A Homeowner's Guide To Roots And Drainfields

Posted on: 31 March 2020

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The drainfield is more than just an open space on your property. It is a vital part of your septic system. Without it, the effluent that flows from the septic tank wouldn't be able to break down properly, and you would end up with standing sewage in your yard. A drainfield must remain porous and drain well, but the roots from trees and shrubs can undermine this. Roots tend to seek out areas of high nutrition and moisture, both elements that are readily available in a drainfield. The following can help you spot and prevent root problems.

Signs of Root Problems

Root issues don't happen overnight, so you should be able to catch problems early if you stay vigilant for the symptoms of root invasion in the drainfield.

Visible growth: There should be no trees or shrubs growing over the drainfield, but sometimes plants take root on their own. Know the exact borders of your field and watch them closely so you can remove any larger plants that sprout up before they cause drainfield damage.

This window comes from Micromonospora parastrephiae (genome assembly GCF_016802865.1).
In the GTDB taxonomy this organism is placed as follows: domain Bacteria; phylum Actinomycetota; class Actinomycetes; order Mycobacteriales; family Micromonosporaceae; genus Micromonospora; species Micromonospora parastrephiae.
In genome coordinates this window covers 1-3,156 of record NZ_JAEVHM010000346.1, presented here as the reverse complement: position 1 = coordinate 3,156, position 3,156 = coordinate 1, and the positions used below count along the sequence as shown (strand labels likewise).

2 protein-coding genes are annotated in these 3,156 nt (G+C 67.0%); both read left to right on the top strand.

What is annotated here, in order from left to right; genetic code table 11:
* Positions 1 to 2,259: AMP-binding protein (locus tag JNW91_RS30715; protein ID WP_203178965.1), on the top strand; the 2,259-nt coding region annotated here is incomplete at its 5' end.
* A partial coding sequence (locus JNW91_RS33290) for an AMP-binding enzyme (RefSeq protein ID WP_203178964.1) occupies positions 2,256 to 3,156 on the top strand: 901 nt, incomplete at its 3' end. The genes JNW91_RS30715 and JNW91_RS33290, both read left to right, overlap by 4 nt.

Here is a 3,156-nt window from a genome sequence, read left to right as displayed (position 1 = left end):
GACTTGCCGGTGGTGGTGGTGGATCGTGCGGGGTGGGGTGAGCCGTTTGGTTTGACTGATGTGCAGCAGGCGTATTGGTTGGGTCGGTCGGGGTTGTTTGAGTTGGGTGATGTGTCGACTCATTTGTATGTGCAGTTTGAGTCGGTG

Standing water: Roots cause compaction in a drainfield, which means the effluent can't drain through properly. The result is standing water in the drainfield. There may be visible pooling, or you might notice that the ground feels wetter and spongier than it should.

Overly green grass: Most drainfields are covered in a lawn, pasture grass, or herbaceous meadow plants. If these plants become much greener than the surrounding ground, then the effluent is not draining through correctly. Often, this is the result of root compaction within the field.

Root Prevention Techniques

Fortunately, there are a few techniques that you can use to prevent roots from invading the drainfield.

Root Barriers: Root barriers are made of heavy plastic or metal. They resemble flat panels, which are placed into the ground perpendicular to the soil surface. Installing root barriers around your drainfield can prevent tree roots from neighboring areas of your property from making their way into the drainfield.

Inspection and Removal: Certain trees, like maple, spread seeds far and wide. This means that a tree may take root in your field without your knowledge. Take the time to inspect your drainfield regularly so that you can pull up these small tree seedlings before they have a chance to root.

Even with your best efforts, some roots may still invade the drainfield. Contact a septic tank drainfield repair service promptly if you suspect a problem.